Gamepad, Fullscreen & PlayStation Support Have Come to GNOME Games

Many people have never used the GNOME Games app. It’s an awesome GTK+ app that can detect, display, and even play games that you have installed on your GNOME desktop.

Here are the features its latest release (v3.20)offers:

  • Automatically save progress when quitting an integrated game
  • Browse your games collection, including Steam games, ROMs, etc.
  • Keyboard control support
  • Play (some) games inside the app using libretro plugins

However, there’s a new release as GNOME 3.22 and it contains even more features.

The New Stuff In GNOME Games 3.22


According to Adrien Plazas, the GNOME Games developer, here are highlights of the improvements that the “video arcade” app have according to this blog post.

  • Improved MIME types
  • Full screen support
  • Initial gamepad/controller support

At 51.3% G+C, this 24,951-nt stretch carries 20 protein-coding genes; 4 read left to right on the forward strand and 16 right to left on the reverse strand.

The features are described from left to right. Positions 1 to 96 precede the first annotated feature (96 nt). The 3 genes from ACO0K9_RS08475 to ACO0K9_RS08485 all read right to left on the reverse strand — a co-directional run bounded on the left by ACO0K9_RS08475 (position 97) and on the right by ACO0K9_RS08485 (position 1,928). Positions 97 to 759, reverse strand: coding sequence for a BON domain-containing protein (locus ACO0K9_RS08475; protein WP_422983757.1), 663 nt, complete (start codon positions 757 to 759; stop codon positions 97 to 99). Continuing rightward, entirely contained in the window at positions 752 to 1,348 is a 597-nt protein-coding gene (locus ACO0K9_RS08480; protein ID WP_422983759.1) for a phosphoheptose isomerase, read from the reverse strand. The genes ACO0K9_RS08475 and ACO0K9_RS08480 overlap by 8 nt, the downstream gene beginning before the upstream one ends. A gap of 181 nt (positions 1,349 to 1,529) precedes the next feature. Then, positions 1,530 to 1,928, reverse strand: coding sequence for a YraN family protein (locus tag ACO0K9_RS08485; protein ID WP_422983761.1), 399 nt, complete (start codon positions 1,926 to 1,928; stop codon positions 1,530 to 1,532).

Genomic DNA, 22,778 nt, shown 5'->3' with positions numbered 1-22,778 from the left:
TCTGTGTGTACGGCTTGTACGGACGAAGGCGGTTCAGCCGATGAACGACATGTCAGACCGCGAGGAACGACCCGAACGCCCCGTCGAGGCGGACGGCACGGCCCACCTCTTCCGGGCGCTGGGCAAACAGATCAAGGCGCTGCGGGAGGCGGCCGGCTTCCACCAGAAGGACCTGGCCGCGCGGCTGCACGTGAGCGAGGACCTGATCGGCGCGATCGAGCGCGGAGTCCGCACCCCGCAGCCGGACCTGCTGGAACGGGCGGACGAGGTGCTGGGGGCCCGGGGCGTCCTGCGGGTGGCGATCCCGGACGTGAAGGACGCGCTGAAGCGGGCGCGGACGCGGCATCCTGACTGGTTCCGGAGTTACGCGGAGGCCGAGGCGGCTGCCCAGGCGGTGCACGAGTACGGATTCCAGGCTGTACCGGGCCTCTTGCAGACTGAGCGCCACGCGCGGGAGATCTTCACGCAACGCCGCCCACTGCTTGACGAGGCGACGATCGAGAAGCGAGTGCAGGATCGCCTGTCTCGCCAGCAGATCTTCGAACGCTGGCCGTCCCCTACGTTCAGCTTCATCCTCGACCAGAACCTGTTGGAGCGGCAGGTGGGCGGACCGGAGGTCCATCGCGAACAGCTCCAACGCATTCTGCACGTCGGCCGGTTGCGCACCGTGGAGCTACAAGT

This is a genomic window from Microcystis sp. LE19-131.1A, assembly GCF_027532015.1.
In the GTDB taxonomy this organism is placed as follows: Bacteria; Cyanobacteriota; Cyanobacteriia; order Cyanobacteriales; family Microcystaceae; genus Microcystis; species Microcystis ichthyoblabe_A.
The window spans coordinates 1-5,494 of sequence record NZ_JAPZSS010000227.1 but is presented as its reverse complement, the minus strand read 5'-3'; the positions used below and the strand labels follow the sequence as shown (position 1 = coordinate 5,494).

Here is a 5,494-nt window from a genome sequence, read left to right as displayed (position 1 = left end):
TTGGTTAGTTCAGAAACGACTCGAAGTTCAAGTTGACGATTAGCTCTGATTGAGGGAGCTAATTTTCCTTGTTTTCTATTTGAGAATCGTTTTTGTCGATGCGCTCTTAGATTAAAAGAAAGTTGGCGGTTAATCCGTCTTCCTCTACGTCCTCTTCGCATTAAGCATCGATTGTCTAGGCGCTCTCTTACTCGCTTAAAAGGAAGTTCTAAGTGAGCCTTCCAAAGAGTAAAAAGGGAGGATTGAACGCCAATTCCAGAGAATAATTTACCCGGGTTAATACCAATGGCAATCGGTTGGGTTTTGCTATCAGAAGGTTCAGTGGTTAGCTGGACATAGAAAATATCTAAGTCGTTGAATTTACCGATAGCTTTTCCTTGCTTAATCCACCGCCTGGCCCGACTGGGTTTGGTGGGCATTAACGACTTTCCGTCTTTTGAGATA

• ‘Out of focus’ pausing
  • Screensaver inhibitor
  • Resume/Quit dialogs
  • PlayStation Support
  • Support for libretro-super core plugins
  • Initial Flatpak compatibility/fixes
  • Bug fixes

GNOME Games 3.22 now supports a richer set of games-related MIME type and metadata from more systems and is also capable of outlining games from similar (but distinct) consoles.

An example of the implication of this is that Game Gear games appear separate from Sega Master System games; Mega-CD, 32X and Sega Pico games are disambiguated from Mega Drive/Genesis ones; and Game Boy Color games get defined separately from regular Game Boy games.

The new GNOME Games 3.22 also has support for new systems, gaining the ability to show games from the following consoles in its browsable discovery pane:

  • Atari 2600 and 7800;
  • Game Boy Color
  • Game Gear
  • Mega-CD and 32X
  • PlayStation (aka PSone)


Getting GNOME Games 3.22

Adrien says that “despite remaining rough edges and lacking features, I’m extremely proud of this release as it marks the first really usable version of Games”. So, at the moment, you can’t install the GNOME Games 3.22 without burying yourself in the code and manually compiling it.

About The Author
Martins Okoi
Computer Science enthusiasts with a passion for learning new things. In my spare time, I listen to music, read like a compiler, and learn like an A.I algorithm.

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